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Andropov and Gorbachev

 

The ideas of Gorbachev were not completely original. By 1980 there were many younger, idealistic communists who were disgusted by corruption and wanted to reform the system. Several reformers gathered around the head of the KGB, Yuri Andropov. Gorbachev was one of this group. Brezhnev died in 1982 and Andropov became the new Soviet leader. Within a few months he became desperately ill and he died in February 1984. Although he was not in power long, Andropov introduced some policies that were later developed by Gorbachev:

 

He called for an end to the arms race, and offered to reduce the Soviet stockpile of weapons in return for American reductions.

 

He attacked corruption at home.

 

Andropov made a number of offers to Reagan. One of these was revolutionary - this was a plan to abandon the Brezhnev Doctrine and to promise never again to invade other Warsaw Pact countries. Reagan did not take this offer seriously and it came to nothing.

 

Although Andropov had many original ideas he did little to provide more freedom for the people of the Soviet Union. As the KGB Chairman from 1967-82 he had played a key role in the persecution of dissidents, nationalists and different religious groups. After the death of Andropov. the new leader of the Soviet Union was Konstantin Chernenko. He had little interest in reform.

 

Like Andropov, Chernenko did not live long enough to have much impact. He died in 1985 and his replacement as General Secretary was the reformer Mikhail Gorbachev. He introduced policies of 'glasnost' or 'openness' and 'perestroika' or 'economic restructuring'.

 

One critical difference between Gorbachev and Andropov was in the way glasnost gave new freedom to the people of the Soviet Union. This was a radical change. Control of ideas had always been a central part of the Soviet system. Under glasnost, people were told an increasing amount about the atrocities committed by the government when Stalin had been in power. Thousands of political prisoners were released. The leading dissident Andrei Sakharov was released in 1986.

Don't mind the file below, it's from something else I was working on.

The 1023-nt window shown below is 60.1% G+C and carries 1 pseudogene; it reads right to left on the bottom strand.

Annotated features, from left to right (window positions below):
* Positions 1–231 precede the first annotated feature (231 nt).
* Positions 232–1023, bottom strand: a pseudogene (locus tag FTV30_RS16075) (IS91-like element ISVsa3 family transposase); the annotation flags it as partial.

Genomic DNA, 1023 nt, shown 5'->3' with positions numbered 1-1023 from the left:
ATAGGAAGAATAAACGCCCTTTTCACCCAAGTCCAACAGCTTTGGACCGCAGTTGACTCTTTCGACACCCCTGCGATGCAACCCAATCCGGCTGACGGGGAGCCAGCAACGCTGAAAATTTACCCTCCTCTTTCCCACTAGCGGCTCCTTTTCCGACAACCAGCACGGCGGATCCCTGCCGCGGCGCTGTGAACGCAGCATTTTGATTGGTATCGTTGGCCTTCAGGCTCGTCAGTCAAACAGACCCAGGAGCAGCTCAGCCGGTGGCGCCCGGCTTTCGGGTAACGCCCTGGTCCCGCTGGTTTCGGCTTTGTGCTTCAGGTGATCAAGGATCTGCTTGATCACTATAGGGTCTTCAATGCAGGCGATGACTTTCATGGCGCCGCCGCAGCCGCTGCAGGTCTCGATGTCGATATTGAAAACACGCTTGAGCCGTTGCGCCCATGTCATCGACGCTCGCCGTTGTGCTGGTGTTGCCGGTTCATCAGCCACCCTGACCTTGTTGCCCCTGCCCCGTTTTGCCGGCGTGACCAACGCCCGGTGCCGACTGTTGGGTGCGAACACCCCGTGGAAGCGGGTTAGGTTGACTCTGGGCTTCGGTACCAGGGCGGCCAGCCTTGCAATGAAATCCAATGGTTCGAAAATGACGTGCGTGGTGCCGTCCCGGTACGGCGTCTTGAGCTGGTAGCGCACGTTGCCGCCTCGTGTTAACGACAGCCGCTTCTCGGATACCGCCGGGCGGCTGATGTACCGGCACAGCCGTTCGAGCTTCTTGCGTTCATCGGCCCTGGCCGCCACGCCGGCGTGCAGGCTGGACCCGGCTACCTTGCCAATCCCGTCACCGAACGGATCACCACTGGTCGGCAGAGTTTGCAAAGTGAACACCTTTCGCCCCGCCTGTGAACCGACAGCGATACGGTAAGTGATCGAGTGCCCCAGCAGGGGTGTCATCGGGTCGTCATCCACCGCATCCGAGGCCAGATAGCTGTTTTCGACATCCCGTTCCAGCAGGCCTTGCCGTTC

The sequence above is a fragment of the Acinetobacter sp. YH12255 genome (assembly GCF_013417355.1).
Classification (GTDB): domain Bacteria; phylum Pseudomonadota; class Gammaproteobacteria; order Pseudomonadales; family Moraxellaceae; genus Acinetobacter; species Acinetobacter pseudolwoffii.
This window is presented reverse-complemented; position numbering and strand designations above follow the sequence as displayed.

The Gorbachev Agenda

The economy was failing. The communist system needed to be reformed but not replaced. This would be done by a process called 'perestroika' or 'restructuring'.

 

Perestroika would require a new honesty on the part of people in the Soviet Union. Free speech should be allowed. There should be a new spirit of 'glasnost' or 'openness'. There should be an end to the persecution of the dissidents. Corruption must be stamped out.

 

A key cause of the economic problems was the amount of money being spent on defense. To reduce this the Soviet Union should: pull out of Afghanistan; negotiate arms reductions with the USA; and stop interfering in the affairs of other communist countries.

 

Another distinctive feature of the Gorbachev leadership was the energy and imagination with which he pursued the idea of disarmament with the US president, Reagan. Unlike Andropov he was able to persuade Reagan that he genuinely wanted an end to the Cold War.

 

The two men met, face-to-face, at a series of summit meetings. The main focus for these discussions was arms control. The result was a major disarmament treaty in 1987. Both the USA and the Soviet Union agreed to remove medium-range nuclear missiles from Europe within three years.

 

Withdrawal from Afghanistan

As soon as he was in office, Gorbachev began to explore ways of ending the war in Afghanistan without destroying the communist government in that country. In February 1988 he announced publicly that the Soviet army was going to pull out of Afghanistan The withdrawal began in May 1988. By February 1989 the last Soviet troops had left.

Failure at home

Gorbachev had many triumphs in foreign policy but he was less successful at home. By encouraging free speech Gorbachev simply brought problems out into the open. He wanted to make the Soviet system of centrally planned production more efficient. This did not happen. The levels of corruption and inefficiency in the economy were too great. The managers of the Soviet economy saw the reforms as a threat to their jobs and they blocked the changes.